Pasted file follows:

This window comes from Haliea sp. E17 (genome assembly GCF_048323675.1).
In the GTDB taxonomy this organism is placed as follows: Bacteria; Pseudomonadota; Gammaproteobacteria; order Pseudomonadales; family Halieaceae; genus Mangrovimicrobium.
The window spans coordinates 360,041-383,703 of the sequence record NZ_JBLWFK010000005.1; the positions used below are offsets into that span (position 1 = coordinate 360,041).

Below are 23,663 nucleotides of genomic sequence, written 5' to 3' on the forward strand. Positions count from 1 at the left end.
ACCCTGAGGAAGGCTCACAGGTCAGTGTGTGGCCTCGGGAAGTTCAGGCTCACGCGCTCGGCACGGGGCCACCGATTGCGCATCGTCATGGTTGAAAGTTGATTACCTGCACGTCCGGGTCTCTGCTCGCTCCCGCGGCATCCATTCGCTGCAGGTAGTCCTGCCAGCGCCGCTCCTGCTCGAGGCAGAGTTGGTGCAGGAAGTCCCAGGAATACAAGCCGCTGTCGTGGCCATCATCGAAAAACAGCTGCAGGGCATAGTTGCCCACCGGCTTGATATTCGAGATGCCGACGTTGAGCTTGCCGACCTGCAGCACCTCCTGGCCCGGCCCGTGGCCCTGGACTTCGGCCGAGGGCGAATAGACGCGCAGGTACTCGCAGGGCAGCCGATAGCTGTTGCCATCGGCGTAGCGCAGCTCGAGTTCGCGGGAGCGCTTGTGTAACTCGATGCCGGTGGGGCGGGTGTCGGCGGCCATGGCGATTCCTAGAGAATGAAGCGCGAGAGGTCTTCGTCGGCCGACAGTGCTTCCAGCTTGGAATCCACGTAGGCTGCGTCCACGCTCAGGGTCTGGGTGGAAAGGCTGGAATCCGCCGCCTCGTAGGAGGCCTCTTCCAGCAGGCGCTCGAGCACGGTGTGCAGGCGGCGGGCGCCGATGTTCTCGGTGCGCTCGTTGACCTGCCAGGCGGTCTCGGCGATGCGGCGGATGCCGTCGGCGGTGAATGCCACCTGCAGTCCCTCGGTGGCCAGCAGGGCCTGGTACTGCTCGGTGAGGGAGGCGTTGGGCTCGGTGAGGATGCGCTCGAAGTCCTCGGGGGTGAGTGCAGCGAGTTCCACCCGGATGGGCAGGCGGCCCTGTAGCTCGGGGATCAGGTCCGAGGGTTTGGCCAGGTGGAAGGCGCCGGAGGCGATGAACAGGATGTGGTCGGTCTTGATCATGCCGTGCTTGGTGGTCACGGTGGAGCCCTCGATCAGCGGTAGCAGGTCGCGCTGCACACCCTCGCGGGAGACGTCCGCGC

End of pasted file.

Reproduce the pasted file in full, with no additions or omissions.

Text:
This window comes from Haliea sp. E17 (genome assembly GCF_048323675.1).
In the GTDB taxonomy this organism is placed as follows: Bacteria; Pseudomonadota; Gammaproteobacteria; order Pseudomonadales; family Halieaceae; genus Mangrovimicrobium.
The window spans coordinates 360,041-383,703 of the sequence record NZ_JBLWFK010000005.1; the positions used below are offsets into that span (position 1 = coordinate 360,041).

Below are 23,663 nucleotides of genomic sequence, written 5' to 3' on the forward strand. Positions count from 1 at the left end.
ACCCTGAGGAAGGCTCACAGGTCAGTGTGTGGCCTCGGGAAGTTCAGGCTCACGCGCTCGGCACGGGGCCACCGATTGCGCATCGTCATGGTTGAAAGTTGATTACCTGCACGTCCGGGTCTCTGCTCGCTCCCGCGGCATCCATTCGCTGCAGGTAGTCCTGCCAGCGCCGCTCCTGCTCGAGGCAGAGTTGGTGCAGGAAGTCCCAGGAATACAAGCCGCTGTCGTGGCCATCATCGAAAAACAGCTGCAGGGCATAGTTGCCCACCGGCTTGATATTCGAGATGCCGACGTTGAGCTTGCCGACCTGCAGCACCTCCTGGCCCGGCCCGTGGCCCTGGACTTCGGCCGAGGGCGAATAGACGCGCAGGTACTCGCAGGGCAGCCGATAGCTGTTGCCATCGGCGTAGCGCAGCTCGAGTTCGCGGGAGCGCTTGTGTAACTCGATGCCGGTGGGGCGGGTGTCGGCGGCCATGGCGATTCCTAGAGAATGAAGCGCGAGAGGTCTTCGTCGGCCGACAGTGCTTCCAGCTTGGAATCCACGTAGGCTGCGTCCACGCTCAGGGTCTGGGTGGAAAGGCTGGAATCCGCCGCCTCGTAGGAGGCCTCTTCCAGCAGGCGCTCGAGCACGGTGTGCAGGCGGCGGGCGCCGATGTTCTCGGTGCGCTCGTTGACCTGCCAGGCGGTCTCGGCGATGCGGCGGATGCCGTCGGCGGTGAATGCCACCTGCAGTCCCTCGGTGGCCAGCAGGGCCTGGTACTGCTCGGTGAGGGAGGCGTTGGGCTCGGTGAGGATGCGCTCGAAGTCCTCGGGGGTGAGTGCAGCGAGTTCCACCCGGATGGGCAGGCGGCCCTGTAGCTCGGGGATCAGGTCCGAGGGTTTGGCCAGGTGGAAGGCGCCGGAGGCGATGAACAGGATGTGGTCGGTCTTGATCATGCCGTGCTTGGTGGTCACGGTGGAGCCCTCGATCAGCGGTAGCAGGTCGCGCTGCACACCCTCGCGGGAGACGTCCGCGC